As part of the European Green Deal, the European Commission has launched an online public consultation on the development of a new EU Forest Strategy. The strategy, which the commission will adopt later this year, will build on the EU Biodiversity Strategy to 2030, cover the whole forest cycle and promote the many services that forests provide. The strategy will also be aimed at ensuring healthy and resilient forests that contribute significantly to biodiversity and climate goals; reduce and respond to natural disasters; secure livelihoods and support a circular bioeconomy and rural communities.

Holistic Approach

The commission has said that the strategy will further help the EU to meet its international commitments and will form the basis of a consistent and holistic approach on forests. Executive vice-president for the European Green Deal, Frans Timmermans, said: “To reach climate neutrality and reverse biodiversity loss, we need to protect and restore forests everywhere, including in the EU. Healthy forests are crucial for our wellbeing. They stock carbon and remove it from the atmosphere, and they provide food, medicines, materials and space for recreation.

“Our forests now are in a dire state and we must take urgent action to reverse the decline.” Commissioner for Agriculture, Janusz Wojciechowski added: “Forests and their managers are fundamental contributors in pursuing climate neutrality, securing rural areas and building a resilient EU. “Therefore this is an opportunity for all stakeholders, member states, forest owners and managers, rural dwellers and citizens to provide their views on how our forests, sustainably managed, can contribute to our commitment to the European Green Deal.”

Public And Private Input

The consultation aims to gather the views of citizens, institutions and organisations from the public and private sectors on how to overcome the challenges forests face, in particular in relation to climate change, biodiversity loss, their role in rural areas, socio‑economic welfare, and disaster risk management.It also looks into how to mobilise EU support instruments, forest monitoring, forest-based industries, and its target of planting 3 billion trees by 2030, while ensuring the EU’s global leadership.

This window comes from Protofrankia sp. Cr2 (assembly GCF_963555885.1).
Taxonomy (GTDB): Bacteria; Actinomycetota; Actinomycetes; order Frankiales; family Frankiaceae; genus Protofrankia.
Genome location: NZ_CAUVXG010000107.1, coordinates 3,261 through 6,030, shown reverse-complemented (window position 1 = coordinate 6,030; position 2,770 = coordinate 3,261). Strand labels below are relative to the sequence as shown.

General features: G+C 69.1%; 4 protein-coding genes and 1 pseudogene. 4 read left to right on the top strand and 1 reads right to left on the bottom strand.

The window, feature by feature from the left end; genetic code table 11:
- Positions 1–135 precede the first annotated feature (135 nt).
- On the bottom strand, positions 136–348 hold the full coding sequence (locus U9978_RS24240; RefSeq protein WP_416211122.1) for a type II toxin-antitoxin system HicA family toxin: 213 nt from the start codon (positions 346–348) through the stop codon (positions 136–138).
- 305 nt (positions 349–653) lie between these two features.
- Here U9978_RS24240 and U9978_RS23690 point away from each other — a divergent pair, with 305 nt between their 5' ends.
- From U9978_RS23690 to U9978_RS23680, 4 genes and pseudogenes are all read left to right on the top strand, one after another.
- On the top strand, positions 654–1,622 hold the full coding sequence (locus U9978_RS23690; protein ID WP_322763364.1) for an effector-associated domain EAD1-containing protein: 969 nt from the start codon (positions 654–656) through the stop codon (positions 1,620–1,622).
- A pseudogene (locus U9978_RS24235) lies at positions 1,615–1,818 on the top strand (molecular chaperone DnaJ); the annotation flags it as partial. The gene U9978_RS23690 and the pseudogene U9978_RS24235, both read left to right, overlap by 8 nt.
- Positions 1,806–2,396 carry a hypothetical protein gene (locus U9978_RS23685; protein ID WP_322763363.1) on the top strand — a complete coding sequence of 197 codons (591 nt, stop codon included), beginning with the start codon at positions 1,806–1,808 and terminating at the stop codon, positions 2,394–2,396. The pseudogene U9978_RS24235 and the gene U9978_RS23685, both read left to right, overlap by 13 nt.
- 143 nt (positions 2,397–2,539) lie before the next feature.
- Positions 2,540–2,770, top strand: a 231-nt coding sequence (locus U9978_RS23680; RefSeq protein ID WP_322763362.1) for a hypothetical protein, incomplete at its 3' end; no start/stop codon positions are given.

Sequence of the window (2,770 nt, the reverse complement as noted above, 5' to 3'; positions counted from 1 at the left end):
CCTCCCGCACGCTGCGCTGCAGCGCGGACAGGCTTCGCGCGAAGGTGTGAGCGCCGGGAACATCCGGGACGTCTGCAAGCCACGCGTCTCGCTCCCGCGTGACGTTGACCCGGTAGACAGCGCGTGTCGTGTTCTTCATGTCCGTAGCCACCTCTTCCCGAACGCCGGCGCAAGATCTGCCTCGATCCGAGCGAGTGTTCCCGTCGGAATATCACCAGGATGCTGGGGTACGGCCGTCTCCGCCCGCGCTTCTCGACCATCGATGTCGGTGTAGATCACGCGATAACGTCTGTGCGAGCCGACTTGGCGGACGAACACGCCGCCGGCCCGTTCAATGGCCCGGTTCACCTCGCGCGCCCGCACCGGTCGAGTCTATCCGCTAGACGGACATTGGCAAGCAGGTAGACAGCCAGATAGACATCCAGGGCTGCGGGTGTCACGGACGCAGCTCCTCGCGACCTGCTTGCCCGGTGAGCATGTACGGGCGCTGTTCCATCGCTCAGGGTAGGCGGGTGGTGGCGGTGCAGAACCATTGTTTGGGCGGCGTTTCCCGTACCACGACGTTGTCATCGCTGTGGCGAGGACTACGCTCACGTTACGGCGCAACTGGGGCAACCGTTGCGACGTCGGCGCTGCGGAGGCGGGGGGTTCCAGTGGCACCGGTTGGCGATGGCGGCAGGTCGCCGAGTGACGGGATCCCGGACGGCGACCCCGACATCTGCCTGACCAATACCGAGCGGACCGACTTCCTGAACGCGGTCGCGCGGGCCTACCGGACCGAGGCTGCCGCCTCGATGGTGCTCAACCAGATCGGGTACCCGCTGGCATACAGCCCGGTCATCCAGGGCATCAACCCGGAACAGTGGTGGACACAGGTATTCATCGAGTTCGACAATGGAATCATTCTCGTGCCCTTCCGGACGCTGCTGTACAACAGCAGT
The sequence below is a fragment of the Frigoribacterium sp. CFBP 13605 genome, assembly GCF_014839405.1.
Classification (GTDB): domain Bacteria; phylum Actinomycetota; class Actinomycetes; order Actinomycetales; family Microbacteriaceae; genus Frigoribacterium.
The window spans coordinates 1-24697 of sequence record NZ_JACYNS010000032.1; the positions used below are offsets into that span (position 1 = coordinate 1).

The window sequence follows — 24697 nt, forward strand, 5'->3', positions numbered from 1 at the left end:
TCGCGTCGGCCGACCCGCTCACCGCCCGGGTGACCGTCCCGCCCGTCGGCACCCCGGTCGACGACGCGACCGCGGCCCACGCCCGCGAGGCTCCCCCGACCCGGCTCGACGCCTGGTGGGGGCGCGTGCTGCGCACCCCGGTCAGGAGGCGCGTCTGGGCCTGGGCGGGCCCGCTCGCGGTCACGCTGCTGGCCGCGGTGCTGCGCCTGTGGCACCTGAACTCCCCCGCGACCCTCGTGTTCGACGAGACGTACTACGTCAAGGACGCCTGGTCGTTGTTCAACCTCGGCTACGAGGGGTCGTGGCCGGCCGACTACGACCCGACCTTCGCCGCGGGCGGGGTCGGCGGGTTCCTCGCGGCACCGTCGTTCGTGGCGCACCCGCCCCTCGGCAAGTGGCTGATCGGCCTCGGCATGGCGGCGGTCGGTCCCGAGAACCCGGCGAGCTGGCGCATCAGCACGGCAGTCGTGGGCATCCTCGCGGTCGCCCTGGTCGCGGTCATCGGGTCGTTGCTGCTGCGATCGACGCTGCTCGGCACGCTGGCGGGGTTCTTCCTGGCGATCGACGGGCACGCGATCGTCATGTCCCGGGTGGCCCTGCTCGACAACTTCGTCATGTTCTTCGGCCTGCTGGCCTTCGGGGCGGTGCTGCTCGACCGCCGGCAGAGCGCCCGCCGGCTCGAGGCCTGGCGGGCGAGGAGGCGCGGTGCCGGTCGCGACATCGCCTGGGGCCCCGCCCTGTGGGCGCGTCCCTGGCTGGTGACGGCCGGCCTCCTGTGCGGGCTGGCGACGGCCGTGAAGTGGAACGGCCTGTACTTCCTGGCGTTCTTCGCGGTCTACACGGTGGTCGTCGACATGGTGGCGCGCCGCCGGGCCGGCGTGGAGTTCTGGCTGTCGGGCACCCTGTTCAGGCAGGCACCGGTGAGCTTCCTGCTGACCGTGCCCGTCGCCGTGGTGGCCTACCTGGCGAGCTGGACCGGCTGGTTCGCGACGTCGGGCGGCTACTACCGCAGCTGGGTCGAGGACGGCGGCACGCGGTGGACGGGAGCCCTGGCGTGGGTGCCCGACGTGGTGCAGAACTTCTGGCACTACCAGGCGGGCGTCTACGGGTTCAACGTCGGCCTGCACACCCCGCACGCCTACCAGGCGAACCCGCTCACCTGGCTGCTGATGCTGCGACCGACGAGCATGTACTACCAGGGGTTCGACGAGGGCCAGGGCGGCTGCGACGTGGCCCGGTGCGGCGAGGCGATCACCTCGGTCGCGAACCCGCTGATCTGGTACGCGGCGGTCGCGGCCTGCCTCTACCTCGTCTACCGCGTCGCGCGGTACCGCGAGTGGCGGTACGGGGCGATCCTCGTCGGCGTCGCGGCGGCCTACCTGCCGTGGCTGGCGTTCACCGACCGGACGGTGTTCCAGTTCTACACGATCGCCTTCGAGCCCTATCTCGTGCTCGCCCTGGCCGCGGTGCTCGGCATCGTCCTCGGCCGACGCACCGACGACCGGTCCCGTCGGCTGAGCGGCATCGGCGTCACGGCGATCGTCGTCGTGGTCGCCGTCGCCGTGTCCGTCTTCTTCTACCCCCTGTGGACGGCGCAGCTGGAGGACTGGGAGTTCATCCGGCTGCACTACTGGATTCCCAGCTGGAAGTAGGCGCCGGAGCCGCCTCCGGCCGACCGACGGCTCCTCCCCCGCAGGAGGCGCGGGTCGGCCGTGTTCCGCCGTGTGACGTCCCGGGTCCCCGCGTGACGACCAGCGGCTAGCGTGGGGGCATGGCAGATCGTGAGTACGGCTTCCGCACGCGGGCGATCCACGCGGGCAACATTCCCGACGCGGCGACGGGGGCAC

Citizens and organisations are invited to share their views on the potential objectives and actions of the new EU Forest Strategy until April 19, 2021.

Importance Of Forestry

The EU’s forest area and other wooded land has been growing in the past few decades and covers about 45% of EU land. However, the commission has said that forest ecosystems are under increasing pressure as a result of climate change, which aggravates other key drivers of pressures such as pests, diseases, extreme weather events and forest fires.

Other pressures:

  • Rural abandonment;
  • Lack of management and fragmentation due to land use changes;
  • Increasing management intensity due to rising demand for wood, forest products and energy;
  • Infrastructure development;
  • Urbanisation and land take.

According to the EU Commssion, the Common Agricultural Policy (CAP) plays a key role in forests and the forest-based sector contributing to a modern, climate-neutral, resource-efficient and competitive economy.